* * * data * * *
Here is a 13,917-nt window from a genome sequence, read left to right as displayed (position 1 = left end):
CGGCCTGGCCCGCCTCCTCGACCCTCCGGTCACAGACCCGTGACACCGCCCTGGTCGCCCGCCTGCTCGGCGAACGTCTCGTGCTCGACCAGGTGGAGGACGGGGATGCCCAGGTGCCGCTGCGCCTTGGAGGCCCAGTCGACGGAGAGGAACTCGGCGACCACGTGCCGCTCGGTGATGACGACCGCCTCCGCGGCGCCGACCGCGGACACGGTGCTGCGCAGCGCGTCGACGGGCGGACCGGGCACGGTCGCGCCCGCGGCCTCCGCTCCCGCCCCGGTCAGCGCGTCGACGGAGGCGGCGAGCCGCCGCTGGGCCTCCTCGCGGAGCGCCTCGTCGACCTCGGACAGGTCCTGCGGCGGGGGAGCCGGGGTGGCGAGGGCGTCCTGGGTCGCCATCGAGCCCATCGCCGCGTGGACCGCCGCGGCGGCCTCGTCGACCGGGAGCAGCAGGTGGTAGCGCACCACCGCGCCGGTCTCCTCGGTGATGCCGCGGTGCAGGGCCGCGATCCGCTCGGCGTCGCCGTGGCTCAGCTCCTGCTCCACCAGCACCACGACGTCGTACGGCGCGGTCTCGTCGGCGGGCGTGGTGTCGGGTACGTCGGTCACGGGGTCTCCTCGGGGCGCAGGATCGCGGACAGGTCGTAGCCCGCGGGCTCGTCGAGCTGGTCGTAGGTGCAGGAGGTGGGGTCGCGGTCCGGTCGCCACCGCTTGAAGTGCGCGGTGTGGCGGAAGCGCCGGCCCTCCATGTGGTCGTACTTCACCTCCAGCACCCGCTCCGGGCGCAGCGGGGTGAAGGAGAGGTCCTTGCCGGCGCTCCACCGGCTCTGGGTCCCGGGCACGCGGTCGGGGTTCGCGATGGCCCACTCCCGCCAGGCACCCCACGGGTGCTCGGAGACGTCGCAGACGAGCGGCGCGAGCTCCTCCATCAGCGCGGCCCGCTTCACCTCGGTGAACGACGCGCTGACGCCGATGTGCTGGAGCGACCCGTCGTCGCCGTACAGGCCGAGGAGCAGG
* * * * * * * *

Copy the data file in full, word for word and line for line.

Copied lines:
Here is a 13,917-nt window from a genome sequence, read left to right as displayed (position 1 = left end):
CGGCCTGGCCCGCCTCCTCGACCCTCCGGTCACAGACCCGTGACACCGCCCTGGTCGCCCGCCTGCTCGGCGAACGTCTCGTGCTCGACCAGGTGGAGGACGGGGATGCCCAGGTGCCGCTGCGCCTTGGAGGCCCAGTCGACGGAGAGGAACTCGGCGACCACGTGCCGCTCGGTGATGACGACCGCCTCCGCGGCGCCGACCGCGGACACGGTGCTGCGCAGCGCGTCGACGGGCGGACCGGGCACGGTCGCGCCCGCGGCCTCCGCTCCCGCCCCGGTCAGCGCGTCGACGGAGGCGGCGAGCCGCCGCTGGGCCTCCTCGCGGAGCGCCTCGTCGACCTCGGACAGGTCCTGCGGCGGGGGAGCCGGGGTGGCGAGGGCGTCCTGGGTCGCCATCGAGCCCATCGCCGCGTGGACCGCCGCGGCGGCCTCGTCGACCGGGAGCAGCAGGTGGTAGCGCACCACCGCGCCGGTCTCCTCGGTGATGCCGCGGTGCAGGGCCGCGATCCGCTCGGCGTCGCCGTGGCTCAGCTCCTGCTCCACCAGCACCACGACGTCGTACGGCGCGGTCTCGTCGGCGGGCGTGGTGTCGGGTACGTCGGTCACGGGGTCTCCTCGGGGCGCAGGATCGCGGACAGGTCGTAGCCCGCGGGCTCGTCGAGCTGGTCGTAGGTGCAGGAGGTGGGGTCGCGGTCCGGTCGCCACCGCTTGAAGTGCGCGGTGTGGCGGAAGCGCCGGCCCTCCATGTGGTCGTACTTCACCTCCAGCACCCGCTCCGGGCGCAGCGGGGTGAAGGAGAGGTCCTTGCCGGCGCTCCACCGGCTCTGGGTCCCGGGCACGCGGTCGGGGTTCGCGATGGCCCACTCCCGCCAGGCACCCCACGGGTGCTCGGAGACGTCGCAGACGAGCGGCGCGAGCTCCTCCATCAGCGCGGCCCGCTTCACCTCGGTGAACGACGCGCTGACGCCGATGTGCTGGAGCGACCCGTCGTCGCCGTACAGGCCGAGGAGCAGG